It was these threats, and their perceived effects, that triggered the reactions that make up the second chapter of this book, such as the coming of plague in the 1340s, which in many instances seems to have led to attacks on Jewish communities. Terpstra sees these as falling into a number of categories, which apply throughout the period and in a number of contexts. In this schema, the ‘body’ could be purified through a programme of: separation, containment or enclosure, prosecution, and purgation. Each of these responses has been divided into subsections; containment, for example, includes not only enclosing nuns and the increasing institutionalization of the poor and sick from the 15th century (a topic on which Terpstra is expert), but also the construction of ghettos and brothel quarters through the 16th century. Throughout the book, Terpstra seeks to draw connections between these different movements that might be lost in a more narrow study of religious disputes only, or of the treatment of the poor. He notes that many of the German cities which participated in the great wave of Jewish expulsions of the late 15th century were early adopters of Protestantism in the 16th, giving rise to a second expulsion of Catholic clergy.
It is in the section on purgation that the book turns its focus to the question of exile, looking at the expulsion of the Jewish and Morisco communities from Spain, and identifying three distinct waves of persecution of Christian minorities from 1520 to 1750, each larger and more permanent than the last. Terpstra also dedicates a portion of this discussion to a number of examples, in order to demonstrate the increasing link between religious and national identities. Terpstra's discussion of 'weak' confessionalization theory is important for much of the book’s understanding of the period after 1600. The Holy Roman Empire, England, France, and Hungary and Transylvania, and Austria are each used to demonstrate the trend in each country towards religious conformity or toleration, and the development of the Corpus Christianum ‘into the body politic of the nation-state’. The short section on Hungary and Transylvania, for example, outlines the move from the official tolerance of the 16th century to the re-Catholicization drive of the 17th, while the much longer one on England (which includes Ireland and the American colonies) continues through the Glorious Revolution and the birth of a ‘Protestant dynastic identity’ (p. 127) under the Hanoverian monarchs.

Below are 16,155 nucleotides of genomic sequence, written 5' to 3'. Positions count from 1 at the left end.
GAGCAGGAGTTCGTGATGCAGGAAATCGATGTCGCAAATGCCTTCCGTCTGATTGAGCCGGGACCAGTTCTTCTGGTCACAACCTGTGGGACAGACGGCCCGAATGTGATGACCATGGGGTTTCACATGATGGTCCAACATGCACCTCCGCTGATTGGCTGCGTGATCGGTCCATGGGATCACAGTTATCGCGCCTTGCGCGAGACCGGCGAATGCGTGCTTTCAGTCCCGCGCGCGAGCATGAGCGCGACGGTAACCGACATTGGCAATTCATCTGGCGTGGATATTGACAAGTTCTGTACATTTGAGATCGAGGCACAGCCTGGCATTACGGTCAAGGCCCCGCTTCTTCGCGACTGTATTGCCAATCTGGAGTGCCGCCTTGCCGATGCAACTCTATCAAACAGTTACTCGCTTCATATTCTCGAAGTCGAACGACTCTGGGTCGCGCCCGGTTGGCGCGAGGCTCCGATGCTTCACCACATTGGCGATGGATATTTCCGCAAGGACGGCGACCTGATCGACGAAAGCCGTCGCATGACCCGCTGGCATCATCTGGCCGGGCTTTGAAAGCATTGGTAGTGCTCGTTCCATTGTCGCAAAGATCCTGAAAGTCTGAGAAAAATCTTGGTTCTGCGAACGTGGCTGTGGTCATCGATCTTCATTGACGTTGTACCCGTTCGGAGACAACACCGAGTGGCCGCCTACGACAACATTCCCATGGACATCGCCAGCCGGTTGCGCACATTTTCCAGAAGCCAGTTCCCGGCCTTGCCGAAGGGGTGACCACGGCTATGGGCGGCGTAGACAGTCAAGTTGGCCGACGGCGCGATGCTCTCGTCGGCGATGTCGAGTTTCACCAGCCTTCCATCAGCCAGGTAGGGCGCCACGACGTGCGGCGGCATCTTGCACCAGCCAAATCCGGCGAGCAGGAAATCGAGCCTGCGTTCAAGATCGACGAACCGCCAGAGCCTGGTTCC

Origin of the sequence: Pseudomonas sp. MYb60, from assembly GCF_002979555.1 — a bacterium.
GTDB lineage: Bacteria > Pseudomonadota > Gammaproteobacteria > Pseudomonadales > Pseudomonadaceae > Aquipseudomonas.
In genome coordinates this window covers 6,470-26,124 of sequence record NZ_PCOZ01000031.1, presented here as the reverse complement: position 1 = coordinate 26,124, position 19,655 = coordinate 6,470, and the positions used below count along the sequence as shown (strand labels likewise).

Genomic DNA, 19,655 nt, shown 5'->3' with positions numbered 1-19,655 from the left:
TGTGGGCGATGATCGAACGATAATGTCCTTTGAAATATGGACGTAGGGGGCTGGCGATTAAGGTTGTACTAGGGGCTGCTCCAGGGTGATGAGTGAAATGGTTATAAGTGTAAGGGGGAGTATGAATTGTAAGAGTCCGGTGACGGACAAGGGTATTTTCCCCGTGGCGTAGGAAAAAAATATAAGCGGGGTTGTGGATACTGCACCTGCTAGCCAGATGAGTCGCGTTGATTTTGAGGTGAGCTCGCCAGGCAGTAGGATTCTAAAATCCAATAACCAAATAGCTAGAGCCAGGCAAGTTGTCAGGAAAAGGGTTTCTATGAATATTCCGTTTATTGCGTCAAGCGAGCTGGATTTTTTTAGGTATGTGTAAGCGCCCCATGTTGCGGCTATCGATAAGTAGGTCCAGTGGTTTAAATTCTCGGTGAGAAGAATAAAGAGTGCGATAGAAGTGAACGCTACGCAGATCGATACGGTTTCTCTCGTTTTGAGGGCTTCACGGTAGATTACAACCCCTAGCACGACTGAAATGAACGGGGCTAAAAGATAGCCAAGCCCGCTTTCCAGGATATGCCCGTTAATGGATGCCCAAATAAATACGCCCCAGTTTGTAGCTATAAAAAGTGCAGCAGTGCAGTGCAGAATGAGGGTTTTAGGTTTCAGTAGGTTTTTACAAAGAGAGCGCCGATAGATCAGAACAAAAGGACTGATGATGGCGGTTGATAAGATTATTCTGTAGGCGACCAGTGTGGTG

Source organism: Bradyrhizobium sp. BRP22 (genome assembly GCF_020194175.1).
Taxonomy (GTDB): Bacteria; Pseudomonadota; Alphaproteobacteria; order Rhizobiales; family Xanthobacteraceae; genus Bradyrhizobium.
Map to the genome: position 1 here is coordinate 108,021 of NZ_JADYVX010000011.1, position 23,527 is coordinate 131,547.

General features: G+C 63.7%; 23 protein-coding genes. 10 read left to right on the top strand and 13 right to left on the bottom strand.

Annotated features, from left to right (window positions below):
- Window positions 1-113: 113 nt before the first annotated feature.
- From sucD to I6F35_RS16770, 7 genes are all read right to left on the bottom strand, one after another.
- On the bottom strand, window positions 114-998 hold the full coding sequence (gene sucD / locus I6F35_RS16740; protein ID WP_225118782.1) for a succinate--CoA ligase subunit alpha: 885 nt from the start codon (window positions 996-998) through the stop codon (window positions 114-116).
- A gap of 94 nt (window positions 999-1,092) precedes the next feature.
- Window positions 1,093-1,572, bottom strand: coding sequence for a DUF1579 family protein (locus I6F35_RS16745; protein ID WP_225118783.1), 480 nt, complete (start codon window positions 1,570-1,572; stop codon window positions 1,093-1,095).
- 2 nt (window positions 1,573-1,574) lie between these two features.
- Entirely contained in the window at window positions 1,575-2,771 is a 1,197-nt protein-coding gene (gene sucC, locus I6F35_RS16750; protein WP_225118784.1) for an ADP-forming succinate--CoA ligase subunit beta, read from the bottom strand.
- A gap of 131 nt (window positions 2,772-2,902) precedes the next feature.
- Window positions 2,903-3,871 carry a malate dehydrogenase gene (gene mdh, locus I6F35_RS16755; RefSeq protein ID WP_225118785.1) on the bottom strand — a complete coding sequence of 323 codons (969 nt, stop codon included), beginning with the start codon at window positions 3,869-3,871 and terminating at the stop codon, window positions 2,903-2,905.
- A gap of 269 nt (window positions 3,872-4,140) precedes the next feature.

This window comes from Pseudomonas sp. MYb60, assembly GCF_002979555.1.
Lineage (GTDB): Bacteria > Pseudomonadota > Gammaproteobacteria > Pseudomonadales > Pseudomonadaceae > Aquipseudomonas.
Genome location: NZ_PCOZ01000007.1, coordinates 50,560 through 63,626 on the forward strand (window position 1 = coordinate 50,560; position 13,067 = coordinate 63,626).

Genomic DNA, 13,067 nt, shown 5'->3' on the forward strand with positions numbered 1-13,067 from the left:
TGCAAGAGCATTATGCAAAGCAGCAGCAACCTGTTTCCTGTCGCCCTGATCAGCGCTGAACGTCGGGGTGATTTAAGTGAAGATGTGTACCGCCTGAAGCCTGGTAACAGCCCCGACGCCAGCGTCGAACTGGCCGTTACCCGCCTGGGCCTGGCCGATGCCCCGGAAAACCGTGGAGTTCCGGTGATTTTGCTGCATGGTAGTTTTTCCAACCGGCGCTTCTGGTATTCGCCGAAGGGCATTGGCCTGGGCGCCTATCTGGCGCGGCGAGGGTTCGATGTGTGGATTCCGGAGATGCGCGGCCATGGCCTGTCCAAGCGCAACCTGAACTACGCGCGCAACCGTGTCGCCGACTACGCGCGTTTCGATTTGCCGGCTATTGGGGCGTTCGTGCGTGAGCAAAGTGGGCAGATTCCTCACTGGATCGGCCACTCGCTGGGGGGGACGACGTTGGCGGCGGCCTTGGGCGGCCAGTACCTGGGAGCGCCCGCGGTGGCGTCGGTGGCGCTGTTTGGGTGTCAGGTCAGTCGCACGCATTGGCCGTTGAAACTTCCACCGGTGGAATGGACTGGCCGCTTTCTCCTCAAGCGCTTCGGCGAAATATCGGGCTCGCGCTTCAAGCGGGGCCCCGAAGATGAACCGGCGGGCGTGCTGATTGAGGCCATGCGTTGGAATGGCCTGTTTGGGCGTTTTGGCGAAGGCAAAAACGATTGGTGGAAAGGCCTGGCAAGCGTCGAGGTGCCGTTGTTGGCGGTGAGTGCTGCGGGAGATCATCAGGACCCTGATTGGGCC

Having discussed the ways (exile being one) in which the emerging body politic defended itself against the growth of religious diversity or dissent, Terpstra then focusses on a selection of case studies of exiles and cities which illustrate the range of reactions to exile and purgation. These cases add some welcome specificity. Many of them will also be well-known to readers familiar with the period, including not only some of Foxe’s martyrs, and the converso humanist Juan Luis Vives, but also Jean Calvin and Al-Hasan Ibn Muhammad al-Wazan al-Fasi, also known to us as Leo Africanus. The places, represented by, Venice, Basel, Munster, Geneva, Amsterdam, Algiers, Massachussetts, and Salonika and Istanbul taken together, are similarly given each short sections of a few pages. These show how exiles left, or arrived, there, and the development in each place of arrangements of toleration or an increasing sense of national identity. Venice, for example, is noted for its development of the Ghetto, but also for the strong Greek confraternity of St Nicholas, and the fondachi, headquarters and warehouses for the German and Turkish merchants. Geneva, following John Knox and others, is seen as a laboratory for Reformed ideas, influential on the refugees who experienced them and then returned to their homelands.
Terpstra then digs deeper into the ways in which conformity, or purity, became central to group identification in this period. Among this chapter's many sections and subsections, the three key themes are those of Initiation, Presence (eg the presence of God in the community) and Authority (again, primarily in a religious sense). The different ways in which these questions were treated helps to define the communities and the ways in which they related to each other, through mechanisms like England’s Test Acts or the sometimes-absurd scenes in which Huguenots would attempt to avoid genuflecting to a passing procession, only to find themselves pursued by the priest.